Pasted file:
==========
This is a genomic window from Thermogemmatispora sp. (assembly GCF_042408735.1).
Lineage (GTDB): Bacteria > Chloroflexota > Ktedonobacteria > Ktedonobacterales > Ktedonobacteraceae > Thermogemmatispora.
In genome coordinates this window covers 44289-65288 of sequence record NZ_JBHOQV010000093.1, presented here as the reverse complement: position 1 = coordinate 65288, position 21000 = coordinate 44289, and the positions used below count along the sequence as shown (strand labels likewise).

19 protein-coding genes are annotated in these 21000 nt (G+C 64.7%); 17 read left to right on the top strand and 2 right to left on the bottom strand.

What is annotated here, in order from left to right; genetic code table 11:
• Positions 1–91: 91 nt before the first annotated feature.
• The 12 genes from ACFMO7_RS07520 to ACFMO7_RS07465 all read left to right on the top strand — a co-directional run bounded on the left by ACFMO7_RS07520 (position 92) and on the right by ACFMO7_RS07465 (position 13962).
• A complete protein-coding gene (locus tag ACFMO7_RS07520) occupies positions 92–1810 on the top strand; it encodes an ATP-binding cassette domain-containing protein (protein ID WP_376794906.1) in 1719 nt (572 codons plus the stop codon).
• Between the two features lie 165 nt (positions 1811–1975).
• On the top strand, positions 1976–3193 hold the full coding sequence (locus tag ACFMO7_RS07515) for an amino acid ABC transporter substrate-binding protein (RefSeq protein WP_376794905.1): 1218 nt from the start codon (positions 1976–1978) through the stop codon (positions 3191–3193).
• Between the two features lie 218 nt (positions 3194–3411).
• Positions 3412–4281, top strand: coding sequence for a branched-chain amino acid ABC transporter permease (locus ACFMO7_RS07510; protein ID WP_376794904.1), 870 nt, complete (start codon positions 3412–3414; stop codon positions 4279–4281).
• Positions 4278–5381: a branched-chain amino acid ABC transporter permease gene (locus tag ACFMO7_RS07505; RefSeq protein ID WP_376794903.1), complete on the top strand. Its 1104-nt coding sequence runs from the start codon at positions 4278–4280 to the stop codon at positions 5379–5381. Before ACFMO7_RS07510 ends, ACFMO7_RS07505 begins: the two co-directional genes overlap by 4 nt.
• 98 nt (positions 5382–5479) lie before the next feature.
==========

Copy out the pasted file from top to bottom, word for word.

This is a genomic window from Thermogemmatispora sp. (assembly GCF_042408735.1).
Lineage (GTDB): Bacteria > Chloroflexota > Ktedonobacteria > Ktedonobacterales > Ktedonobacteraceae > Thermogemmatispora.
In genome coordinates this window covers 44289-65288 of sequence record NZ_JBHOQV010000093.1, presented here as the reverse complement: position 1 = coordinate 65288, position 21000 = coordinate 44289, and the positions used below count along the sequence as shown (strand labels likewise).

19 protein-coding genes are annotated in these 21000 nt (G+C 64.7%); 17 read left to right on the top strand and 2 right to left on the bottom strand.

What is annotated here, in order from left to right; genetic code table 11:
• Positions 1–91: 91 nt before the first annotated feature.
• The 12 genes from ACFMO7_RS07520 to ACFMO7_RS07465 all read left to right on the top strand — a co-directional run bounded on the left by ACFMO7_RS07520 (position 92) and on the right by ACFMO7_RS07465 (position 13962).
• A complete protein-coding gene (locus tag ACFMO7_RS07520) occupies positions 92–1810 on the top strand; it encodes an ATP-binding cassette domain-containing protein (protein ID WP_376794906.1) in 1719 nt (572 codons plus the stop codon).
• Between the two features lie 165 nt (positions 1811–1975).
• On the top strand, positions 1976–3193 hold the full coding sequence (locus tag ACFMO7_RS07515) for an amino acid ABC transporter substrate-binding protein (RefSeq protein WP_376794905.1): 1218 nt from the start codon (positions 1976–1978) through the stop codon (positions 3191–3193).
• Between the two features lie 218 nt (positions 3194–3411).
• Positions 3412–4281, top strand: coding sequence for a branched-chain amino acid ABC transporter permease (locus ACFMO7_RS07510; protein ID WP_376794904.1), 870 nt, complete (start codon positions 3412–3414; stop codon positions 4279–4281).
• Positions 4278–5381: a branched-chain amino acid ABC transporter permease gene (locus tag ACFMO7_RS07505; RefSeq protein ID WP_376794903.1), complete on the top strand. Its 1104-nt coding sequence runs from the start codon at positions 4278–4280 to the stop codon at positions 5379–5381. Before ACFMO7_RS07510 ends, ACFMO7_RS07505 begins: the two co-directional genes overlap by 4 nt.
• 98 nt (positions 5382–5479) lie before the next feature.